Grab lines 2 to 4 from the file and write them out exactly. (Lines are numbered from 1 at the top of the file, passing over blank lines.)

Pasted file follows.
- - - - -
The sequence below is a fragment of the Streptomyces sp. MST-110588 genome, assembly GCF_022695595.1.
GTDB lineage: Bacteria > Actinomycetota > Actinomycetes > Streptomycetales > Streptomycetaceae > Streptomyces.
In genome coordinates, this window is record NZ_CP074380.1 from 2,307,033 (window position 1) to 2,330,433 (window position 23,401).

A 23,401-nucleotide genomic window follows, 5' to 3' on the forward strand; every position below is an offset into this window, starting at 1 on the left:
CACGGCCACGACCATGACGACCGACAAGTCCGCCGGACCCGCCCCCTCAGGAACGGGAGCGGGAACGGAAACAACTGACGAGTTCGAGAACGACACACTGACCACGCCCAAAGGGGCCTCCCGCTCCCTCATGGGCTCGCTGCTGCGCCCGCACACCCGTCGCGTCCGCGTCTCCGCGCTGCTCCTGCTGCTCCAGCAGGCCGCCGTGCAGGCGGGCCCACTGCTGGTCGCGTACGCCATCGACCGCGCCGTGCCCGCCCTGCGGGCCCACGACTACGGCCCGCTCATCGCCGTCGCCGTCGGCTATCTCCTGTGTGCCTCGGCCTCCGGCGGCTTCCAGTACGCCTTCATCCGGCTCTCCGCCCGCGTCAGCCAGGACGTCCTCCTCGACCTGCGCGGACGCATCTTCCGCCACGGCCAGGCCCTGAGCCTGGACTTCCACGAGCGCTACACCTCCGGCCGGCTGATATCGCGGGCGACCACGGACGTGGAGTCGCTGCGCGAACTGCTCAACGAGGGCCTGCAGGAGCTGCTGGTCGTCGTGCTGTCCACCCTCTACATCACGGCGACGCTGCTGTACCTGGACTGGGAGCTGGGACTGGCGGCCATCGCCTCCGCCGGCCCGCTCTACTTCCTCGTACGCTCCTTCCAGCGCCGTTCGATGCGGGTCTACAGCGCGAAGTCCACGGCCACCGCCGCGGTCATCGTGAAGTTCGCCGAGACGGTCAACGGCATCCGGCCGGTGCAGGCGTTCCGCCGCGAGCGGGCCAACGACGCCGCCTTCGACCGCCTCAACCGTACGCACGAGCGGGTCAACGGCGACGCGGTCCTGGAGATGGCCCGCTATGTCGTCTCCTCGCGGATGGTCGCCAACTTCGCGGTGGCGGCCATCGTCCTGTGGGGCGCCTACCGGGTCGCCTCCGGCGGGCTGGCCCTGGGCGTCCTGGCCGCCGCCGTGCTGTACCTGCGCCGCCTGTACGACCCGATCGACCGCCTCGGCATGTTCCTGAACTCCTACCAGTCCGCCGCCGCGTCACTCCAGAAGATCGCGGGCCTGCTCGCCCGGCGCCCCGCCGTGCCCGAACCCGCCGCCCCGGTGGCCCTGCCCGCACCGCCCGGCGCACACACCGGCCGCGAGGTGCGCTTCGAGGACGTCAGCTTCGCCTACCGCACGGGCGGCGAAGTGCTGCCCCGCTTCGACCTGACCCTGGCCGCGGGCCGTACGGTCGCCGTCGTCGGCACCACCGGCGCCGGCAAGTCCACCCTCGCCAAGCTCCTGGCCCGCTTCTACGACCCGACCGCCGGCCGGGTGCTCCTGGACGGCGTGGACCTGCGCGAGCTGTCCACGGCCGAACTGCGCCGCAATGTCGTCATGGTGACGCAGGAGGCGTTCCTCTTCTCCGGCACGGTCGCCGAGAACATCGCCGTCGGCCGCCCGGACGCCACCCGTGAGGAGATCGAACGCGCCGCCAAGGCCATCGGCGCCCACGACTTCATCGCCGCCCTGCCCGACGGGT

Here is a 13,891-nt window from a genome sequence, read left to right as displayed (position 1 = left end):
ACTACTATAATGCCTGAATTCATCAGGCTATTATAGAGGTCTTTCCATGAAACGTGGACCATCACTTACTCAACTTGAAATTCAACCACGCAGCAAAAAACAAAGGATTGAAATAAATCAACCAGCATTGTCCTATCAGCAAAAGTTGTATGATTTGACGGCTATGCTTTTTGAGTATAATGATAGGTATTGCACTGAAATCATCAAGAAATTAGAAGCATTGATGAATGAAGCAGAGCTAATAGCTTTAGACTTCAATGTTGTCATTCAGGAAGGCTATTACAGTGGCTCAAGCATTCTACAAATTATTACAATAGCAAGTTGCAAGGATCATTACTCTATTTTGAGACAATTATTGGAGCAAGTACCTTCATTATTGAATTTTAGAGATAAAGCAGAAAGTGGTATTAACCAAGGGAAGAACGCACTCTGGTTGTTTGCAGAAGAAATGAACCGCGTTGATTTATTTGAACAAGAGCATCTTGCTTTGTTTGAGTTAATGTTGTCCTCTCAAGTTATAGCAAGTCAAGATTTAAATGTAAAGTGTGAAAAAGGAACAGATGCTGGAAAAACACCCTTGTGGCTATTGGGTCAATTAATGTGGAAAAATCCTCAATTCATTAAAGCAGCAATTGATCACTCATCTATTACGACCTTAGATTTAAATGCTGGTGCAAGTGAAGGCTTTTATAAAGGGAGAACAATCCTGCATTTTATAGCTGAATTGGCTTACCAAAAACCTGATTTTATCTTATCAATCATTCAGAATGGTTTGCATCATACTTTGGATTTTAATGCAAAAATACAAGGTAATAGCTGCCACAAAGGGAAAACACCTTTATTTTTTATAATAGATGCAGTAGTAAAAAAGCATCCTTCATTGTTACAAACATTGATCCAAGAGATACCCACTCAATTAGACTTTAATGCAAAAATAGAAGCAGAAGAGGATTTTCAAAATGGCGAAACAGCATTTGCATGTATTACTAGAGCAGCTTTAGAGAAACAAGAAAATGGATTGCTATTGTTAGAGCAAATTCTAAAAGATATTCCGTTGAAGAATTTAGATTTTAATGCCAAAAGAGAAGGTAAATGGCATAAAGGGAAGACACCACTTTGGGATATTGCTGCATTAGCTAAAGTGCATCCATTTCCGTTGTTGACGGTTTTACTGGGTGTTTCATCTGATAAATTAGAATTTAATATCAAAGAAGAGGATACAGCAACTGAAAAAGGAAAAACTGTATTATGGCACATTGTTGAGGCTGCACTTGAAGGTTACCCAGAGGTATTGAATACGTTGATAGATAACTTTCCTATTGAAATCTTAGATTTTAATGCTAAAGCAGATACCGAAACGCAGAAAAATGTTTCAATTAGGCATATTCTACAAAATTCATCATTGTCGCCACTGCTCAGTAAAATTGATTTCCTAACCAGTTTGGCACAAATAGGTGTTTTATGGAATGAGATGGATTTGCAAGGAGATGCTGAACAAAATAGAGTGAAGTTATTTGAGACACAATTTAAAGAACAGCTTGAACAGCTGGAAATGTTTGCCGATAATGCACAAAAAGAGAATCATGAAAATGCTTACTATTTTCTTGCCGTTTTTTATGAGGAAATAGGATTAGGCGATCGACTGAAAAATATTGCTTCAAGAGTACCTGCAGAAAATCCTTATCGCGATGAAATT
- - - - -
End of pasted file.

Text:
GTDB lineage: Bacteria > Actinomycetota > Actinomycetes > Streptomycetales > Streptomycetaceae > Streptomyces.
In genome coordinates, this window is record NZ_CP074380.1 from 2,307,033 (window position 1) to 2,330,433 (window position 23,401).

A 23,401-nucleotide genomic window follows, 5' to 3' on the forward strand; every position below is an offset into this window, starting at 1 on the left: